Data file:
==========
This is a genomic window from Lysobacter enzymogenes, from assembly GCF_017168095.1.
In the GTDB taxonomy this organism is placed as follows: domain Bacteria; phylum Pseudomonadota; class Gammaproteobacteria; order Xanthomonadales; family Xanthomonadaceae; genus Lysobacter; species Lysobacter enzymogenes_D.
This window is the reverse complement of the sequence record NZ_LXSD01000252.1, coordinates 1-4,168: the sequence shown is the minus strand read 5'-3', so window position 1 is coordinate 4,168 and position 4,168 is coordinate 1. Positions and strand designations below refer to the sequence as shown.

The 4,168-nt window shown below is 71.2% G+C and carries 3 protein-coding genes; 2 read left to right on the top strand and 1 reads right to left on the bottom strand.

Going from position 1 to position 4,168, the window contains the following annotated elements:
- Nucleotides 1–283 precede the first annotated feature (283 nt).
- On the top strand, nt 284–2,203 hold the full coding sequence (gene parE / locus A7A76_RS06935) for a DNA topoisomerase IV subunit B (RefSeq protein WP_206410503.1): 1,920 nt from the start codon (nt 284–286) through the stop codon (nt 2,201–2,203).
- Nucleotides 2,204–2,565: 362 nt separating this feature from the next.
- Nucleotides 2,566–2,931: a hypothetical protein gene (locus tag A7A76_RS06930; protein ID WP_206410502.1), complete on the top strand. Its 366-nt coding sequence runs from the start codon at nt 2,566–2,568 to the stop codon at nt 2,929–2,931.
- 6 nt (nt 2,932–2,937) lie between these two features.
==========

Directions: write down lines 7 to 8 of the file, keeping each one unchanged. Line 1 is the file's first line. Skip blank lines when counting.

- On the top strand, nt 284–2,203 hold the full coding sequence (gene parE / locus A7A76_RS06935) for a DNA topoisomerase IV subunit B (RefSeq protein WP_206410503.1): 1,920 nt from the start codon (nt 284–286) through the stop codon (nt 2,201–2,203).
- Nucleotides 2,204–2,565: 362 nt separating this feature from the next.